Retail banking refers to banking activities conducted with the general public, small enterprises and charities. It comprises a wide variety of products and services, including deposit-accounts, current accounts, savings, personal loans and mortgages.
In the UK, banks are authorised and regulated by the Prudential Regulation Authority (PRA) and the Financial Conduct Authority (FCA). The PRA's statutory objective is to promote the safety and soundness of PRA-authorised persons. The FCA's statutory objectives are to ensure that the relevant markets function well, and pursue the operational objectives which are related to:
The FCA Handbook and PRA Rulebook contains the rules and regulations by which the financial industry is regulated. The regulators respond to issues as and when they arise by identifying risks which threaten their statutory objectives and work towards mitigating those risks.
The interest rate swap mis- selling scandal clearly showed the importance of taking legal advice before signing up to a product sold by a bank. The instability of the markets post-Brexit referendum means interest rates and the Pound are in a state of flux, leaving banking customers vulnerable to increased rates and charges if they are unaware of the terms and conditions of what they are signing up for.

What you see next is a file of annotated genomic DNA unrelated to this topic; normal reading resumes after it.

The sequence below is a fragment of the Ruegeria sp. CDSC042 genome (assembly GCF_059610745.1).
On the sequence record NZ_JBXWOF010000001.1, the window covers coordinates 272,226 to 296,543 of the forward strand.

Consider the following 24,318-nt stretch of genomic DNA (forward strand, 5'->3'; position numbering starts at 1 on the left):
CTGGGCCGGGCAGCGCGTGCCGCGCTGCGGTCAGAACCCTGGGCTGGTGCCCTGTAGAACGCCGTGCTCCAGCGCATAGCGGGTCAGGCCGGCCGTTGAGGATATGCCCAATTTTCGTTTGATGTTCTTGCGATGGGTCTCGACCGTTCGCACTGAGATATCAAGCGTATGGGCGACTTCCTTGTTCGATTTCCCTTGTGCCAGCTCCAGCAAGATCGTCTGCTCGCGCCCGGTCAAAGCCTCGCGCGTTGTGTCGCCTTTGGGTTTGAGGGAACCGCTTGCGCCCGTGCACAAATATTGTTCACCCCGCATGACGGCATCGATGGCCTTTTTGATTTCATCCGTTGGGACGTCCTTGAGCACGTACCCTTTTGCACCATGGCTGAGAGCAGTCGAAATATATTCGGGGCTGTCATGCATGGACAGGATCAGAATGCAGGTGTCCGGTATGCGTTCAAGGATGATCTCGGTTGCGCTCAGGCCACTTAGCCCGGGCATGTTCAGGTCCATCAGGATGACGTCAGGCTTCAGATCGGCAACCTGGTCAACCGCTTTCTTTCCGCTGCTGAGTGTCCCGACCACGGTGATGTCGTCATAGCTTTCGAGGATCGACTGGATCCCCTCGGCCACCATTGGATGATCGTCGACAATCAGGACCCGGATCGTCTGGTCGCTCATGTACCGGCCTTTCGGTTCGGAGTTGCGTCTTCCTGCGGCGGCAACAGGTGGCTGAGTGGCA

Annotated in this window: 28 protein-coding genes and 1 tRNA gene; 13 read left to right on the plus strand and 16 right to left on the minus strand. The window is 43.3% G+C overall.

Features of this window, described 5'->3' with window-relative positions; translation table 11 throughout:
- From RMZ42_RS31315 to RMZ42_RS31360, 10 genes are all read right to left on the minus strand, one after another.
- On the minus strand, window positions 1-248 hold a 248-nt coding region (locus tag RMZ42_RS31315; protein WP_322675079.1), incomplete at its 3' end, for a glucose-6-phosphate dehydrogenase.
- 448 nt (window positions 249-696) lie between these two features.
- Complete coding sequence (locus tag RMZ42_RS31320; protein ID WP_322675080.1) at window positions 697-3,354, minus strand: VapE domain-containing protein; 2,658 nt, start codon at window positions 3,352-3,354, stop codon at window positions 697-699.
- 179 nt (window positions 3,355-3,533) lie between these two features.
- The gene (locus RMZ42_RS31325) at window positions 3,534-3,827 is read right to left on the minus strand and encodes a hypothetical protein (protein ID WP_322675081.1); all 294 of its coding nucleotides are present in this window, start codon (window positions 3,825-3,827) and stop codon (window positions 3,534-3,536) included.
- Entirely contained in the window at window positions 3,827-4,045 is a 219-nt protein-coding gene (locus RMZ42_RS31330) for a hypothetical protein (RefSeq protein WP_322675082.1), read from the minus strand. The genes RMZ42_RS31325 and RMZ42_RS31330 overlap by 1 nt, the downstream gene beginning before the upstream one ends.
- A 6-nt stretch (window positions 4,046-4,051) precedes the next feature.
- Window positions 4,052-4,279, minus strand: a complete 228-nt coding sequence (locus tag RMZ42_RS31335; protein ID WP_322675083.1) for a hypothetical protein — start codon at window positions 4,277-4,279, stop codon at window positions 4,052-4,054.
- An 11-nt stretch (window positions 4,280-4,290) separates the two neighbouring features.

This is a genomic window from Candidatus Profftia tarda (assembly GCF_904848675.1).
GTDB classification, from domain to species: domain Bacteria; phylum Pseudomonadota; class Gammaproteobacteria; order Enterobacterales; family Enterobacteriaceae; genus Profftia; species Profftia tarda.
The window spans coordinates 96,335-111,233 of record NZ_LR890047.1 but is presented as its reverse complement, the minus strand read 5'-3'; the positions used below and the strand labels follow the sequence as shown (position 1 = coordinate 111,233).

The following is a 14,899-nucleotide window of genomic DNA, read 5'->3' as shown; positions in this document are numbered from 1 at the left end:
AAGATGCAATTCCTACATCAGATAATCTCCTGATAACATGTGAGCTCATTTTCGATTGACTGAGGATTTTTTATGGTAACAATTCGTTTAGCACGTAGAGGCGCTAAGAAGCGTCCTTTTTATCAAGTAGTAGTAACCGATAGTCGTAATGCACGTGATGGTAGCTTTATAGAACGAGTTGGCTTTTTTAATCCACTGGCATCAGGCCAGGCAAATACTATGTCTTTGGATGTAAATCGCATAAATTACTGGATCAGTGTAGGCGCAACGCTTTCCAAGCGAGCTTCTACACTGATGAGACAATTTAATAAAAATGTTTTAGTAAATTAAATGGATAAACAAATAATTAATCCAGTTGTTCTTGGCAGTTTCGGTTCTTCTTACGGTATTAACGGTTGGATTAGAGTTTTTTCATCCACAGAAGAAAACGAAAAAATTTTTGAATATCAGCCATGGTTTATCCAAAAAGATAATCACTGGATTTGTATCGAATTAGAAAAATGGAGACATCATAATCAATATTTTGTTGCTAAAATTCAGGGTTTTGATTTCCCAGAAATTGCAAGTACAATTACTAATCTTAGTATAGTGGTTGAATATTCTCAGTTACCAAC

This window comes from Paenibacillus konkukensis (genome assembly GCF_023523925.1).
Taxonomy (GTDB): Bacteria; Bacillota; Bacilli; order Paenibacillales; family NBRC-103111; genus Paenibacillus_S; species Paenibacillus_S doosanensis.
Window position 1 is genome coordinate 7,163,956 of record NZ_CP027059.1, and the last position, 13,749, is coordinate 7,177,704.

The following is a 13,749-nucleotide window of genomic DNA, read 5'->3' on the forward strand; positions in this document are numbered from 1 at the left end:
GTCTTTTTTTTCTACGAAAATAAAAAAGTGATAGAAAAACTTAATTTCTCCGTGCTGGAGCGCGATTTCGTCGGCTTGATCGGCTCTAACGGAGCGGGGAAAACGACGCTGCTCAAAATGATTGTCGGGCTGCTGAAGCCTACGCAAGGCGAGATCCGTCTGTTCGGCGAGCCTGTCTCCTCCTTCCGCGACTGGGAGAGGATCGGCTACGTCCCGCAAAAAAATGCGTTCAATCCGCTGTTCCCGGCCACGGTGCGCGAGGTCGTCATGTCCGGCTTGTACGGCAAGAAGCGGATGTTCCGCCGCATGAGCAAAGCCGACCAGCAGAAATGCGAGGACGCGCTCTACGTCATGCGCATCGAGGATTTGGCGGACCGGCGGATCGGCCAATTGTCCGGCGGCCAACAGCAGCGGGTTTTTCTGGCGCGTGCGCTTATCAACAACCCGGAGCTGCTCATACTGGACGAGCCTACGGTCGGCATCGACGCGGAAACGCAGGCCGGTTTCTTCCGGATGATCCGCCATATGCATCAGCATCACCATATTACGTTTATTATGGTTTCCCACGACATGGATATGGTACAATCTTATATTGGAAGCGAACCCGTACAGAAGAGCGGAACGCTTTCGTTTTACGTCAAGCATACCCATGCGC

You can search for a banking solicitor in your area on our website. Not only will you find lawyers who specialise in the sector, you will see how former clients have rated them in terms of service and the advice they received.
If you need advice on a mortgage, or any other banking related matter, you will find the right banking law solicitor for you on Solicitors Guru.